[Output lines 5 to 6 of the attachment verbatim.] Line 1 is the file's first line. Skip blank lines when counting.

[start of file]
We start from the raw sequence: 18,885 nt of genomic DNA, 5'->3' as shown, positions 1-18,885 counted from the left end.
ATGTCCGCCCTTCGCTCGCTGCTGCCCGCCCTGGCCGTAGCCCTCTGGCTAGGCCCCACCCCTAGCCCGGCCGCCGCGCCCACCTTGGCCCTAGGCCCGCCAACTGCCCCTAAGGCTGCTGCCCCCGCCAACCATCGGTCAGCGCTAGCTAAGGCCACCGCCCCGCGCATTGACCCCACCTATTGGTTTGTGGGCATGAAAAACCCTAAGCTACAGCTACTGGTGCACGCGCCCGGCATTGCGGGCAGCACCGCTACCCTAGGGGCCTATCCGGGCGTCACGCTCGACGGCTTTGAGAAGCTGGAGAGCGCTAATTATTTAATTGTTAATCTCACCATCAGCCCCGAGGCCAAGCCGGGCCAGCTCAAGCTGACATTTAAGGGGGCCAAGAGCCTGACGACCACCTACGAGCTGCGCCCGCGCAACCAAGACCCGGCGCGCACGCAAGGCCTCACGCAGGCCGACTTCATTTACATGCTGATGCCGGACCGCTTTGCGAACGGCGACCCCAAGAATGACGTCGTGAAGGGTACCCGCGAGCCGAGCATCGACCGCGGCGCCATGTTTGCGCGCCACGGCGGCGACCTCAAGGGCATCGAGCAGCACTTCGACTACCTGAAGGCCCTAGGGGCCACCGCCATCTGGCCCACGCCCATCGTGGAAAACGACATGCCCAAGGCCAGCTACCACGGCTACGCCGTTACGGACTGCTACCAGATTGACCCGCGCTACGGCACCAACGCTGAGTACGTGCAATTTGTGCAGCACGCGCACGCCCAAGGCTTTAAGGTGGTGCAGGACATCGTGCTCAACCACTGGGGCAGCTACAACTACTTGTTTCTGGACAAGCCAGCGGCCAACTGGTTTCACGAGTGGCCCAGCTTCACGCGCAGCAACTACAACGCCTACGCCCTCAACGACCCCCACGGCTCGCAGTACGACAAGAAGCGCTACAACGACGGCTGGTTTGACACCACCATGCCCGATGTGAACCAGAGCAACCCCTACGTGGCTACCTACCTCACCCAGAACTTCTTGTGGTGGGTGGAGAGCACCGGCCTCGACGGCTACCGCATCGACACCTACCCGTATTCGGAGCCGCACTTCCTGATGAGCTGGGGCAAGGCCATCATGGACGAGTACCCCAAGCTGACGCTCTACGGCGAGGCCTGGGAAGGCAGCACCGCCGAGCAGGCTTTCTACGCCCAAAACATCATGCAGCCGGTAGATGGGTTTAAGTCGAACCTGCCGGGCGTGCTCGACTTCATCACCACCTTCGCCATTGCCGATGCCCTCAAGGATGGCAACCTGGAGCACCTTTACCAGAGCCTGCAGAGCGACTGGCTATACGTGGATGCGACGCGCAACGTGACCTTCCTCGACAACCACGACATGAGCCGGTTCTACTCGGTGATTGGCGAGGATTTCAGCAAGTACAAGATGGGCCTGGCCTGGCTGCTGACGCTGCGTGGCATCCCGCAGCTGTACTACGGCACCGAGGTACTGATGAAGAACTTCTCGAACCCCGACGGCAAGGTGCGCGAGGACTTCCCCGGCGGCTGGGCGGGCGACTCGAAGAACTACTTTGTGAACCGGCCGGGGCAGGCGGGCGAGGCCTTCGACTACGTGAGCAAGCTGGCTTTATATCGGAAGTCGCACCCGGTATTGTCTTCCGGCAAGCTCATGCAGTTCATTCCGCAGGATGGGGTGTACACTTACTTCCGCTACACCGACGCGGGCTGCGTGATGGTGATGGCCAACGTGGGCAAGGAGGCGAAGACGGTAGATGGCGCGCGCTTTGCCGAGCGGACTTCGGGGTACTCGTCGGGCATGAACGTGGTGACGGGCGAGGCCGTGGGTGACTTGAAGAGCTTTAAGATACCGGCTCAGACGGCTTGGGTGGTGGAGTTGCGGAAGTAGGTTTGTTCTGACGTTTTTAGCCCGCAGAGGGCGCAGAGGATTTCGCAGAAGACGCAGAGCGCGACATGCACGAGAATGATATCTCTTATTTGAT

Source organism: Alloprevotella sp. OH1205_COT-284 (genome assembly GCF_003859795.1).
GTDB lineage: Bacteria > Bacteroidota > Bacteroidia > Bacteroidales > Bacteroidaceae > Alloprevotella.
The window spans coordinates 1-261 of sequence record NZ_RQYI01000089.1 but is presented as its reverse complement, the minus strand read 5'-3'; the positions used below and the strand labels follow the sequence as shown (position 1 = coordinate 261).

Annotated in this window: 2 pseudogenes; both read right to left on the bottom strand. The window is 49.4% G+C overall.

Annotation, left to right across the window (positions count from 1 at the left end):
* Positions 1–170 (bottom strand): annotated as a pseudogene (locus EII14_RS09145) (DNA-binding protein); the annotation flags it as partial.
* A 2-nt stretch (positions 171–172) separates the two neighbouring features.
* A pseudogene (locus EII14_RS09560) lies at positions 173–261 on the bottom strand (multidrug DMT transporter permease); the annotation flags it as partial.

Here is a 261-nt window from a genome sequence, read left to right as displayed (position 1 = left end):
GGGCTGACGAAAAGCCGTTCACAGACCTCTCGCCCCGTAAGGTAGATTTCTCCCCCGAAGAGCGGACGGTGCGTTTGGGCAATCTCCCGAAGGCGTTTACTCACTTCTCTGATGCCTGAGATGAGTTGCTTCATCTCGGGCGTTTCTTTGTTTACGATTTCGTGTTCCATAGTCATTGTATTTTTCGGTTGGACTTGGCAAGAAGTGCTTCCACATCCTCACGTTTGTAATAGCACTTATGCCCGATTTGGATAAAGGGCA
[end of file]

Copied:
The window spans coordinates 1-261 of sequence record NZ_RQYI01000089.1 but is presented as its reverse complement, the minus strand read 5'-3'; the positions used below and the strand labels follow the sequence as shown (position 1 = coordinate 261).

Annotated in this window: 2 pseudogenes; both read right to left on the bottom strand. The window is 49.4% G+C overall.